BP’s 2010 oil spill contributed to conditions that led to the deaths of hundreds of dolphins in the northern Gulf of Mexico, a new study conducted by half a dozen Southern universities and research institutes concluded.
The study, published in the journal PLoS One, points to three manmade and environmental stresses that formed a recipe for disaster for dolphins living along the Northwestern Florida, Alabama, Mississippi, and Louisiana coasts: the BP oil spill, which erupted off the Louisiana coast and released more than 200 million gallons of oil into the Gulf; the unusually cold winter of 2010; and an influx of cold, fresh water from snow melt in January 2011.
Dolphins are normally capable of surviving unusually cold conditions, but many of the dolphins in the northern Gulf were in poor health with thin layers of blubber following the BP oil spill.
Researchers involved in the study were careful not to blame BP outright for all the dolphin deaths, but they acknowledged a growing body of evidence that found the oil and the chemicals used to disperse it flooded the marine environment and coastal ecosystems, negatively impacting the food web. At the same time, the Gulf food chain may have been further diminished by colder than normal conditions excessive fresh water from snow melt arriving by river.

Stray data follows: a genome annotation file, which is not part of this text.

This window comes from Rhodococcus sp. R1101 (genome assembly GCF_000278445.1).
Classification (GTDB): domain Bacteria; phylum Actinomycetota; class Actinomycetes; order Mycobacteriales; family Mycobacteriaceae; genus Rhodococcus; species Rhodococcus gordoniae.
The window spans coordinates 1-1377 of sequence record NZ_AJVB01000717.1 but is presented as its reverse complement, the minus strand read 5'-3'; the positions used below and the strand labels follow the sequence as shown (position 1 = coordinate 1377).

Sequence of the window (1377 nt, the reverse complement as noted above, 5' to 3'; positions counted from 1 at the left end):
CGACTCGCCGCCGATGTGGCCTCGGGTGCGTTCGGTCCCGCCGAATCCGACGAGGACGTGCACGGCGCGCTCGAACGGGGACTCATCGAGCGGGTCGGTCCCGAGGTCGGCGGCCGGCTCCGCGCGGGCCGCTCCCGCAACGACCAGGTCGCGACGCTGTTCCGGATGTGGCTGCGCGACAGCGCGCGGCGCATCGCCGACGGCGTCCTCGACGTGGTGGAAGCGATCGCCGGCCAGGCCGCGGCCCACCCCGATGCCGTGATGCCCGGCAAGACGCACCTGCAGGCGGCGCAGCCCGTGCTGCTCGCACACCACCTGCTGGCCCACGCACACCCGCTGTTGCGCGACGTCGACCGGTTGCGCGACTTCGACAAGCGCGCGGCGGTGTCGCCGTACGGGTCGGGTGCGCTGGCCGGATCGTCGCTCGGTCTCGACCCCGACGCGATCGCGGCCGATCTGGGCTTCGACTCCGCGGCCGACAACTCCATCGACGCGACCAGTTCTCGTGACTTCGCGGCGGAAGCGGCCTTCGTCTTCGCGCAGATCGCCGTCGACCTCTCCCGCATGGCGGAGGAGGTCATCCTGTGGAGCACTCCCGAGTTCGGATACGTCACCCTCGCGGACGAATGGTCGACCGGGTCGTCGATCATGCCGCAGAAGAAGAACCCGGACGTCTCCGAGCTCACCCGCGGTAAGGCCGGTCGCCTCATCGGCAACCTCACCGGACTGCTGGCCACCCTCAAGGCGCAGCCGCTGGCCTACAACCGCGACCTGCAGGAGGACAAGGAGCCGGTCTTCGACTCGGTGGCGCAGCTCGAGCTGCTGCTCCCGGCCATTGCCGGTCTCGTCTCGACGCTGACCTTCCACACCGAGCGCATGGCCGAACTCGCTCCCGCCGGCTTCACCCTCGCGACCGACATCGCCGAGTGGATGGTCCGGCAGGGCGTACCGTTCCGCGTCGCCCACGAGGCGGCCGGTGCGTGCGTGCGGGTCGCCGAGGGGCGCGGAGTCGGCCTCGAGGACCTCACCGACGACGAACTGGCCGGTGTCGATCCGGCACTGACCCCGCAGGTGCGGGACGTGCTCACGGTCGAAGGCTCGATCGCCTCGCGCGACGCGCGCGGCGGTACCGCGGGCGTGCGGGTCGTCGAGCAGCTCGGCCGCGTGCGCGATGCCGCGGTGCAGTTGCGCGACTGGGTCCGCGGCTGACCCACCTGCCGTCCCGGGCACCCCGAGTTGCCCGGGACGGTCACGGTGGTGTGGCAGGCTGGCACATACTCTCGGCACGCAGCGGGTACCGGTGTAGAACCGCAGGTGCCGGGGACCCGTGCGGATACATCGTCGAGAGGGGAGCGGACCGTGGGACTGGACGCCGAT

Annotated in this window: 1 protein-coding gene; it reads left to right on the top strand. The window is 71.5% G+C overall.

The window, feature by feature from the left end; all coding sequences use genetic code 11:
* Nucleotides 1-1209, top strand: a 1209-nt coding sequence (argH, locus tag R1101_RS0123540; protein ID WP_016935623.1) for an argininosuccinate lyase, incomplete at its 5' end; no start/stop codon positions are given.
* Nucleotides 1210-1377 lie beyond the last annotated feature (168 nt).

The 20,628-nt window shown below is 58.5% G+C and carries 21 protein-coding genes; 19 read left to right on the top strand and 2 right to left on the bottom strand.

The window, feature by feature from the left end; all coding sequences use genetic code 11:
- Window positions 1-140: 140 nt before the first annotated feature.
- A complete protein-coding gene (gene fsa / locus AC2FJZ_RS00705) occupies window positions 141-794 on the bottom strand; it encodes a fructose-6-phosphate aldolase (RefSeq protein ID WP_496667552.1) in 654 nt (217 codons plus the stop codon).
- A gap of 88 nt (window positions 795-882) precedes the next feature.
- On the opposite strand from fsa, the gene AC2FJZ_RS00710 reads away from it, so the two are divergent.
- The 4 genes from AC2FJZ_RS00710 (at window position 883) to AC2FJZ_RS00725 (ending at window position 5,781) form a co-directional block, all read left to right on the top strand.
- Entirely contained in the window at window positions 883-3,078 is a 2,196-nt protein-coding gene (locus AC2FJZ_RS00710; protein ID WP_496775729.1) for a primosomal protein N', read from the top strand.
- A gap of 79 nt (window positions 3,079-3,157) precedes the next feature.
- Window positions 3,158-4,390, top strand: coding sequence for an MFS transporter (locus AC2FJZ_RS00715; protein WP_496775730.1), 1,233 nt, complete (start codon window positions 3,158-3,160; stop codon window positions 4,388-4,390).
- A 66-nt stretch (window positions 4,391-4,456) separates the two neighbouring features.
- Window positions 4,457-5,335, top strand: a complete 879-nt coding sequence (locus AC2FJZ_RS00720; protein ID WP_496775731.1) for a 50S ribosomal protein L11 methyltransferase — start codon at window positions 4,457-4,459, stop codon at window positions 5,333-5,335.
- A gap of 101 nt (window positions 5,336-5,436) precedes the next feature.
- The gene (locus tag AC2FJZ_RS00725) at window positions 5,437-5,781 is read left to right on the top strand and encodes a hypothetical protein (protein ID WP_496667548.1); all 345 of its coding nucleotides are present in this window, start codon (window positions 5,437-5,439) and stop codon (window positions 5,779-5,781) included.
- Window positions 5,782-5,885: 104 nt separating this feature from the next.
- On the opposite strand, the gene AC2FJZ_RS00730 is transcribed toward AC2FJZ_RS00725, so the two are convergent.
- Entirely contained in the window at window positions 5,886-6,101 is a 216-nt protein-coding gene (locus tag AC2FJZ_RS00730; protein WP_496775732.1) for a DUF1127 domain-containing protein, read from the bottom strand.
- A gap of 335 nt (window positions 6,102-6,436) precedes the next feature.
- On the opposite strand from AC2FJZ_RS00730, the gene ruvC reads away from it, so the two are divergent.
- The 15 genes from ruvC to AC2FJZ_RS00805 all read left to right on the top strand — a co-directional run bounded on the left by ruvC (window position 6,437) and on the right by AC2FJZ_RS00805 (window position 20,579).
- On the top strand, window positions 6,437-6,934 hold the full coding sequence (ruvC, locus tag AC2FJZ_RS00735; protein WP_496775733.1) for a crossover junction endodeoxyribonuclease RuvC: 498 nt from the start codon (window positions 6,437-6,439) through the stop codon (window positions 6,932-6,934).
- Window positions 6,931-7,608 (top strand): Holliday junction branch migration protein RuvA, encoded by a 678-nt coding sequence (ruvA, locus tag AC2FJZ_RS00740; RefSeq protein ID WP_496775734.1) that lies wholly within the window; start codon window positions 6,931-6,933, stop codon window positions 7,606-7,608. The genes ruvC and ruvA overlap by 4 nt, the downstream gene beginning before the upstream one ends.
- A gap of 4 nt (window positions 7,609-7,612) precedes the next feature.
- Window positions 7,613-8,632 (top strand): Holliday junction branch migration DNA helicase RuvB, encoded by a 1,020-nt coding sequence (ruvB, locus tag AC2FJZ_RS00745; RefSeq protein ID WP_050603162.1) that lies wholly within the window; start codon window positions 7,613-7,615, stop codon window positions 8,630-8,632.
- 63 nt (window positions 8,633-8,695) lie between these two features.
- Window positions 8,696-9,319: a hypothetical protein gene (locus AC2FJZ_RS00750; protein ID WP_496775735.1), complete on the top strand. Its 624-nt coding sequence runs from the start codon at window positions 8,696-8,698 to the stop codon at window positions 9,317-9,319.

More than 750 dolphins have washed ashore since February 2010, more than twice the average rate. A spike in baby dolphin deaths occurred in January 2011, and dolphins continue to die in higher than normal rates along the Gulf Coast, with the exception of Florida, where the deaths have ceased.
In March, the National Oceanic and Atmospheric Administration released its report on autopsies performed on a group of Louisiana dolphins, which revealed abnormally low levels of a stress hormone and adrenal insufficiency – a condition linked to oil contamination among mammals in other studies.